Chinese title: 火鳳燎原 (huǒ fèng liáo yuán)

Where to read it: Read “The Ravages of Time” in hanzi at ManHuaGui.

This manhua is a modern adaptation of the 14th-century epic 三国演义 (Sānguó Yǎnyì) — “The Romance of the Three Kingdoms.” This series is packed with warfare, politics, military tactics and ultra-dramatic storytelling.

Because of the complex storytelling and extensive dialogue, this manhua would benefit advanced Chinese learners the best.

Keep in mind that this manhua is a crazy long read that spans nearly 500 chapters!

“Combat Continent”

斗罗大陆 (dòu luō dà lù) — "Combat Continent"

Chinese title: 斗罗大陆 (dòu luō dà lù)

Where to read it: Read “Combat Continent” in English on SoulLandManga.

This manhua is another action-packed read with more of a focus on martial arts and storytelling.

In “Combat Continent,” a young fighter betrays a famous martial arts sect and attempts suicide by jumping from “Hell’s Peak.” But that’s only the beginning of this ultra-surreal story.

The dialogue of this series is easy to read, so all types of Chinese learners can enjoy “Combat Continent.”

How Can Reading Chinese Mahua Help Me Learn Mandarin?

  • There’s a genre for everyone. Manhua is usually categorized by genre: Satirical and Political, Comical, Action and Children’s Manhua. Needless to say, it’s easy to find a manhua that’ll entertain you and teach you Chinese.
  • Reading manhua can improve your Chinese reading skills, much like a regular Chinese-language book would. Reading regular Chinese books is a fun way to brush up on your 汉字 (hàn zì) — Chinese character reading skills. Reading manhua is helpful in the same way, but with the added bonus of some beautiful artwork.
  • Improve your Chinese skills in a fun, immersive way. Like playing a Chinese video game or watching a Mandarin movie, reading manhua can help you improve your Chinese fluency in a relaxed, fun way. Find a manhua from one of these resources and improve your Mandarin while chilling out.

    And if you like learning with fun and authentic Chinese content, you’ll also enjoy using a program like FluentU together with your manhua studies. Learning programs like FluentU make it easy to immerse yourself in the language beyond just the written word, to make sure your learning is well-rounded.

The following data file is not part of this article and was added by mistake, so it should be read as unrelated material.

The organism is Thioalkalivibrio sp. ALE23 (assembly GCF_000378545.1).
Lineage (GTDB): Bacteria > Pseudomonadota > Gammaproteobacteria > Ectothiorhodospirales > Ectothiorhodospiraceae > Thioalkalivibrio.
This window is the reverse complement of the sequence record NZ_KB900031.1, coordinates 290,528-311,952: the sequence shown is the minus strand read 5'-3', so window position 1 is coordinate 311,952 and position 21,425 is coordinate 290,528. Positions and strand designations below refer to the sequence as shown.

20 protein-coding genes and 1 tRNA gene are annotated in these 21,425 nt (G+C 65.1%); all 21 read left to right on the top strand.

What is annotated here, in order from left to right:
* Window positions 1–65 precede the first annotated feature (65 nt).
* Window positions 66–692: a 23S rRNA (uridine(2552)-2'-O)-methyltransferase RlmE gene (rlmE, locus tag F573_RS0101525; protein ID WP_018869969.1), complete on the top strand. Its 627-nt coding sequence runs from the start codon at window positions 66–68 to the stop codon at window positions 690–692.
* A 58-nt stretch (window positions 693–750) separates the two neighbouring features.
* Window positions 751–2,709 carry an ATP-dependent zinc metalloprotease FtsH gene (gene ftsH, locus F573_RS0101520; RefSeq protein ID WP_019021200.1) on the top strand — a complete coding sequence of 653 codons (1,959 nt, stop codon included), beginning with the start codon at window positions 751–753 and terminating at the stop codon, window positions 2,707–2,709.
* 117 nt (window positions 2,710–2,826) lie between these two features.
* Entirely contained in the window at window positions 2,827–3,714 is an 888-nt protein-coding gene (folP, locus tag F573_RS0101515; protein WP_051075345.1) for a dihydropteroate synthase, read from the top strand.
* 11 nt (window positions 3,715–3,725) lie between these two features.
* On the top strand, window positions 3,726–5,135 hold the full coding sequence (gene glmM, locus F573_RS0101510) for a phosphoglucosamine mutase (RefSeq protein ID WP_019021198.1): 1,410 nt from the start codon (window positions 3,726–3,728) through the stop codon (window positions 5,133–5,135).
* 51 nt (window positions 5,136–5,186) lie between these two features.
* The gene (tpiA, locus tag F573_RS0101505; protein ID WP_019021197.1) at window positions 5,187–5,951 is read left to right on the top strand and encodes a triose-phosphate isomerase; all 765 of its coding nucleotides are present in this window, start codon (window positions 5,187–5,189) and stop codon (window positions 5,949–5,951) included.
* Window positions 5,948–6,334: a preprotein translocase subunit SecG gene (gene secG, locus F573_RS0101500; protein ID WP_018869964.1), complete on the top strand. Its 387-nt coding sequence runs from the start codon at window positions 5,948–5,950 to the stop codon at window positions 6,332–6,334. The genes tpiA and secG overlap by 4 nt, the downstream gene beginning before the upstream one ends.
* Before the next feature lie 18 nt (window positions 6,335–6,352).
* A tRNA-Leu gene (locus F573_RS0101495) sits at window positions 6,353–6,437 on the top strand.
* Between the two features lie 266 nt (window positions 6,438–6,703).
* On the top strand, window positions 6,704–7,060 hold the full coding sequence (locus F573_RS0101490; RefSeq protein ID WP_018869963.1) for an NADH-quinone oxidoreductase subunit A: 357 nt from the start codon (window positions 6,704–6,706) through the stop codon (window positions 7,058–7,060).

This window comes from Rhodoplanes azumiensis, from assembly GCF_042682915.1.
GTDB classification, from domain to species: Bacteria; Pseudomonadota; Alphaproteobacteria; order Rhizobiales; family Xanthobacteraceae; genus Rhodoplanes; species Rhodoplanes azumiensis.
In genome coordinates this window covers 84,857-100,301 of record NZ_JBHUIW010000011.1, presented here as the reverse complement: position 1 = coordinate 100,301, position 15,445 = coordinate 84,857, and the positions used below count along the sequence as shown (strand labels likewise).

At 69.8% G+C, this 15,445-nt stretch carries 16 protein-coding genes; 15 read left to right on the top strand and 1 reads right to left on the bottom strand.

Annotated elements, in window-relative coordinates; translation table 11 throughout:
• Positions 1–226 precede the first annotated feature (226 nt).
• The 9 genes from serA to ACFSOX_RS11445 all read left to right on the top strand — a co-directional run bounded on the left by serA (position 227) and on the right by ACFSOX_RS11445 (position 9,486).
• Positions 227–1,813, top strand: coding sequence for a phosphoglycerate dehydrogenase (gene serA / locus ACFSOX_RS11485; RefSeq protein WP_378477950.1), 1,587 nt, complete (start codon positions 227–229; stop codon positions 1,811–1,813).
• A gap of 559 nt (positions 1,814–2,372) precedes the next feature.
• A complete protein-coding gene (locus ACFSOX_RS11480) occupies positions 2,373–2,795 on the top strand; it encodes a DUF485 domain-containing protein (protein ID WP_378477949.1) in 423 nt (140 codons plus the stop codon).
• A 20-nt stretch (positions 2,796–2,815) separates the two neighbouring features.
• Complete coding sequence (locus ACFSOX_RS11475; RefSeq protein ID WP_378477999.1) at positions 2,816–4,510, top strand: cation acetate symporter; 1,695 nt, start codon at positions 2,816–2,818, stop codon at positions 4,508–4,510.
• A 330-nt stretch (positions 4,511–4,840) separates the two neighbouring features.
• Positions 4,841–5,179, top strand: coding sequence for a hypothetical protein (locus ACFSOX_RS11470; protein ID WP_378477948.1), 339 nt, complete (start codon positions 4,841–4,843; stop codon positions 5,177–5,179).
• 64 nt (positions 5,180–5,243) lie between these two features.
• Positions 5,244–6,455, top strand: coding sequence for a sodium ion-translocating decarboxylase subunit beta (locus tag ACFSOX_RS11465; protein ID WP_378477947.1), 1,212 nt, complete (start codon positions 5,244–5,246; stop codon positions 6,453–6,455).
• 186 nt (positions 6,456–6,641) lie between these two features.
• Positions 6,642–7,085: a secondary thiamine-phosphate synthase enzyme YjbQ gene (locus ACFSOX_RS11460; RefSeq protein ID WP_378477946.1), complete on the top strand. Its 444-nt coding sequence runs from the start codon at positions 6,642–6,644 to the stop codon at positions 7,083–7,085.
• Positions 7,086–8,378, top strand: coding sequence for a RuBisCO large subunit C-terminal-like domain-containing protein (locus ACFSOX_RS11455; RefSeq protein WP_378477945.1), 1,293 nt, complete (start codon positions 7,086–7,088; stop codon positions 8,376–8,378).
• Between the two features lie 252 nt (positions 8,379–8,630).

FluentU takes authentic videos—like music videos, movie trailers, news and inspiring talks—and turns them into personalized language learning lessons.

    You can try FluentU for free for 2 weeks. Check out the website or download the iOS app or Android app.

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Talk about the ultimate manhua library!

With so many genres and art styles out there, we can bet you’ll find a new manhua series to binge-read.

And One More Thing...

If you want to continue learning Chinese with interactive and authentic Chinese content, then you'll love FluentU.

FluentU naturally eases you into learning Chinese language. Native Chinese content comes within reach, and you'll learn Chinese as it's spoken in real life.

FluentU has a wide range of contemporary videos—like dramas, TV shows, commercials and music videos.

FluentU brings these native Chinese videos within reach via interactive captions. You can tap on any word to instantly look it up. All words have carefully written definitions and examples that will help you understand how a word is used. Tap to add words you'd like to review to a vocab list.

FluentU's Learn Mode turns every video into a language learning lesson. You can always swipe left or right to see more examples for the word you're learning.

The best part is that FluentU always keeps track of your vocabulary. It customizes quizzes to focus on areas that need attention and reminds you when it’s time to review what you’ve learned. You have a 100% personalized experience.

Start using the FluentU website on your computer or tablet or, better yet, download the FluentU app from the iTunes or Google Play store. Click here to take advantage of our current sale! (Expires at the end of this month.)